Another problem was that the NJ industry proved too small to maintain a thriving Zoom (fast-fold) rollout. Zoom games account for a significant segment of Stars’ international liquidity, and presumably, revenue.

Throughout the rest of the summer into September, the industry would stagnate, with PokerStars maintaining a moderate market share lead over WSOP/888. Industry revenue held at around $2 million per month.

Year-over-year revenue growth fell alarmingly low, to 6.7 percent in July, before climbing just a shade in August and then again in September.

At this juncture, it looked like the industry’s worst fear could be realized — that PokerStars’ revenue would be entirely cannibalized from the competition. Fortunately, that didn’t happen.

PokerStars New Jersey flashes its muscle

In October, PokerStars scored a big win. The inaugural NJ Championship of Online Poker (NJCOOP) crushed its lofty expectations in becoming the biggest MTT festival in NJ online poker history.

The series also exhibited just how far ahead of the technical curve PokerStars was compared to its competitors, particularly Borgata/Party. Borgata/Party attempted to host a similarly grandiose series, but failed miserably.

As the NJCOOP wound down, PokerStars opened the doors to the first annual PokerStars Festival New Jersey at Resorts in Atlantic City.

Although Stars may have liked greater attendance, the site reaffirmed its commitment to the New Jersey market, and attendees marveled at how well the production was run.

All of this is to say that no one does tournament poker, live or online, better than PokerStars.

The operator’s refocus on tournament events paid dividends, as its revenue for October clocked in at just over a million ($1,013,671). Stars crossed that threshold for the first time since May.

NJ online poker revenue too was up sharply for the month, climbing 24.9 percent year-over-year.

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An unexpected outcome

As time wore on, the $100,000 Spin & Go Special Edition promotion became something of a running joke on PokerStars NJ. After all, in the promotion’s nine-month life, exactly zero players claimed the top prize.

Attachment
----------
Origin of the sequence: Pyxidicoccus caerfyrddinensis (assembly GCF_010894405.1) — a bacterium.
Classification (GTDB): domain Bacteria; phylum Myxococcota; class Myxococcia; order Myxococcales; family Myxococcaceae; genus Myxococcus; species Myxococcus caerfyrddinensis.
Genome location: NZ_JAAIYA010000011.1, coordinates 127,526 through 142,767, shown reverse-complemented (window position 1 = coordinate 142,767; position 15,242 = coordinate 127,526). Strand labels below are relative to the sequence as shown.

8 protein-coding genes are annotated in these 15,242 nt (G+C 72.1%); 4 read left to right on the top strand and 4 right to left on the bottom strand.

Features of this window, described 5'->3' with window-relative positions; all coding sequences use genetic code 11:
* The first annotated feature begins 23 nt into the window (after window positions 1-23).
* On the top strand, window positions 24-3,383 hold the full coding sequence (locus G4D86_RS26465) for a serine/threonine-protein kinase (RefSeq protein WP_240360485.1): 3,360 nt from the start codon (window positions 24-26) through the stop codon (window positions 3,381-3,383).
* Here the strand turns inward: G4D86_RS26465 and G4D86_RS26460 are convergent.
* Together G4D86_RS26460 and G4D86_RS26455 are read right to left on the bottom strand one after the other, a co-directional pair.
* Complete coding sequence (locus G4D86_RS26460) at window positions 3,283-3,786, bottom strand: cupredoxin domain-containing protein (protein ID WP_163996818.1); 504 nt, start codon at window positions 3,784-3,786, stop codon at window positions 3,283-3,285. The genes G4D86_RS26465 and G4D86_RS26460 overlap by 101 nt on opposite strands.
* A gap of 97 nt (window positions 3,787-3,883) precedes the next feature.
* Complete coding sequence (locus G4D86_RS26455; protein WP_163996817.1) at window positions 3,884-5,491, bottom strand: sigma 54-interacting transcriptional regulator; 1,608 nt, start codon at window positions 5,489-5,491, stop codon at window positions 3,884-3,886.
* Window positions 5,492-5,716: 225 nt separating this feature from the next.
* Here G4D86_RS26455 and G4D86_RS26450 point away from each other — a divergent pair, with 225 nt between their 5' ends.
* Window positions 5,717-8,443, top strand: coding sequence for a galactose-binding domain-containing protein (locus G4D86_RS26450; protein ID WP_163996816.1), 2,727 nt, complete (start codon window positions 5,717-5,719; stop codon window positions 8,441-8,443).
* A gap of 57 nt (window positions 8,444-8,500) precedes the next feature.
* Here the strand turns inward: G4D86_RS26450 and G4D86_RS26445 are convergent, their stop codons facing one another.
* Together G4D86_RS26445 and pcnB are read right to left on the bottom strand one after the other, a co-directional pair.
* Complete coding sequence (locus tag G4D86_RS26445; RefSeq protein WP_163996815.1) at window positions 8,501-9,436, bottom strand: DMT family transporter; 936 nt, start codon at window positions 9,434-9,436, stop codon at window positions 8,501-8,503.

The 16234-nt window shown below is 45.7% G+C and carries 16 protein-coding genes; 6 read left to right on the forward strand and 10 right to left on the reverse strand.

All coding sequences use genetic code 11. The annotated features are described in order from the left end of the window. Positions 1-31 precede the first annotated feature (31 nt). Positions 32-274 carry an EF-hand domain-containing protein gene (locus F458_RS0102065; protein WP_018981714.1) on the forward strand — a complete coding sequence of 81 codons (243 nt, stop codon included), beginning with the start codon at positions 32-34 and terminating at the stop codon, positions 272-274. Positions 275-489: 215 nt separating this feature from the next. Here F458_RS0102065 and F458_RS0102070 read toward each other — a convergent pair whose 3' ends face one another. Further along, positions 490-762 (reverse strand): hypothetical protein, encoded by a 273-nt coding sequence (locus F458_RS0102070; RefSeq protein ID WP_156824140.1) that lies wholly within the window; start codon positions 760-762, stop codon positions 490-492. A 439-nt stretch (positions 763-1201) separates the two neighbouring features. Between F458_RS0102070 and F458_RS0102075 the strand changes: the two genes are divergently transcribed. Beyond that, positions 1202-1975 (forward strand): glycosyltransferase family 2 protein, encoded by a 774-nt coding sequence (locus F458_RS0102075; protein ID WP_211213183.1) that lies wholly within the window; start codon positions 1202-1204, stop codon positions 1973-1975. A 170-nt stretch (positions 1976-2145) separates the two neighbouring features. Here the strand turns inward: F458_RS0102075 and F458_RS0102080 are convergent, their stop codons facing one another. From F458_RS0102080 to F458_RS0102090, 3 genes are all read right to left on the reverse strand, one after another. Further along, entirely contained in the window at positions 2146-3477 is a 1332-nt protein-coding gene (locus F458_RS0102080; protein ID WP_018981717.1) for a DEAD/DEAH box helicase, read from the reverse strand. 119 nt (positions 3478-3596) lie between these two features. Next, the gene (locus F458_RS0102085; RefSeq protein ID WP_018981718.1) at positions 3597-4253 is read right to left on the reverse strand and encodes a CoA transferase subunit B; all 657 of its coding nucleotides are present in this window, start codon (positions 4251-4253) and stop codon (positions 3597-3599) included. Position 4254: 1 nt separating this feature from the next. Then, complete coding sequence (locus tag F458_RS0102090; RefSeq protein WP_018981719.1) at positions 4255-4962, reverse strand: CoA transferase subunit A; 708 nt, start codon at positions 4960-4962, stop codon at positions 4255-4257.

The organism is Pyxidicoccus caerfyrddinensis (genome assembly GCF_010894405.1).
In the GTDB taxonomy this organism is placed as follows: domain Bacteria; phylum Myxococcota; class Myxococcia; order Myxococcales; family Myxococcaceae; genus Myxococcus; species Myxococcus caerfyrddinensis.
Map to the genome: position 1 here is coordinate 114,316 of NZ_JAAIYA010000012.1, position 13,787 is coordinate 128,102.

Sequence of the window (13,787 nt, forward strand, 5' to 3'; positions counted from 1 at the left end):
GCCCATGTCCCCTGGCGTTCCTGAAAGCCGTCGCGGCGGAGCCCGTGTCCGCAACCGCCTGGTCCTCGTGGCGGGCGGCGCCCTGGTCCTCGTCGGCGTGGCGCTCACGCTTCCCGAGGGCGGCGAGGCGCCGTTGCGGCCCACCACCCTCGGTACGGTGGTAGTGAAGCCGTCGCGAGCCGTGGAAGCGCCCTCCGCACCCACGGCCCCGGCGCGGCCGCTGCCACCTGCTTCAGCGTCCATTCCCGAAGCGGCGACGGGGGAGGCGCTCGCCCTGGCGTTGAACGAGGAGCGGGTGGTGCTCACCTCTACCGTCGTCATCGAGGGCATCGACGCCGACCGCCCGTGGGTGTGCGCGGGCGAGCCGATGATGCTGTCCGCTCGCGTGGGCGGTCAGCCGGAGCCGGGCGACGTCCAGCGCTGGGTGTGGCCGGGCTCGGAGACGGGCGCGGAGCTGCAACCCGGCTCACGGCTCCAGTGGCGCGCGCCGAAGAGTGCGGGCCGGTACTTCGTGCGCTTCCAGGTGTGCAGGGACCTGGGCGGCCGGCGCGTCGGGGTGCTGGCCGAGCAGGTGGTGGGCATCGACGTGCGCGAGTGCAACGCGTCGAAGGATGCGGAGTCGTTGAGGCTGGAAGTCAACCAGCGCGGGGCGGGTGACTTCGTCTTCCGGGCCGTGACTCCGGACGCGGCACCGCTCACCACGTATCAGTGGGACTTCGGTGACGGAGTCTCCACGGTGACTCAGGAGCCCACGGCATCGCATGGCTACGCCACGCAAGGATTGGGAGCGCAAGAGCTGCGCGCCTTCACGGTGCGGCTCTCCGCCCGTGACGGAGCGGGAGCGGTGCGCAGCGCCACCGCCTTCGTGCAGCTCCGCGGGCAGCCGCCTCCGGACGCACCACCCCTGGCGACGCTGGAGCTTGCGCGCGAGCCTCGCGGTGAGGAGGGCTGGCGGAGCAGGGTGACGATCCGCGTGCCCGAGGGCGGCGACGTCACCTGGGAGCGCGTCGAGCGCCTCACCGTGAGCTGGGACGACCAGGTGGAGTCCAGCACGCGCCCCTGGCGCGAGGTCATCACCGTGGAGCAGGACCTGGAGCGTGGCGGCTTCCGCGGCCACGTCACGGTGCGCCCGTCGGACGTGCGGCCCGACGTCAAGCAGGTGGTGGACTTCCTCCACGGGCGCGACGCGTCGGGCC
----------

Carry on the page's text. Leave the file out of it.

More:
Stars seemed to place too much faith in NJ liquidity in setting the odds of the top multiplier hitting at an outrageous 500,000-to-1.

All miscalculations were forgiven in late January, when a lucky trio overcame the odds in spinning the jackpot (12,000x) multiplier. A player using the avatar VaderWolf took home the grand prize of $100k, with the two-runners up pocketing $10k apiece.

The landmark event provided Stars with a much-needed goodwill piece.

But no amount of positive PR would save the industry from a pedestrian winter. Revenue was up only between 5.9 and 8.8 percent from the months of November through February.

Year two expectations

At this juncture, two things have become clear:

  • Barring an industry-shaking event, PokerStars will likely remain the market’s top dog for the foreseeable future. But it is unlikely to ever account for more than half of industry revenue.
  • PokerStars has had an additive impact on revenue, albeit a small one. PokerStars siphoned the majority of its revenue — about 70 percent by our approximations — from other sites.

It’s worth noting that when PokerStars runs a full-scale tournament series, we notice a significant uptick in year-over-year revenue.

This suggests that most of the time PokerStars will only have a modestly positive impact on the industry. However, there are at least a couple months during the year when players can expect NJ online poker to be alive and kicking.

For those who hoped that PokerStars’ reentry would entice floods of players to hit the virtual green felt, this consolation prize will have to do.

- Robert DellaFave is a game designer and avid poker player. He writes for several publications centered on legal US online poker and the regulated online gambling industries in New Jersey and Pennsylvania.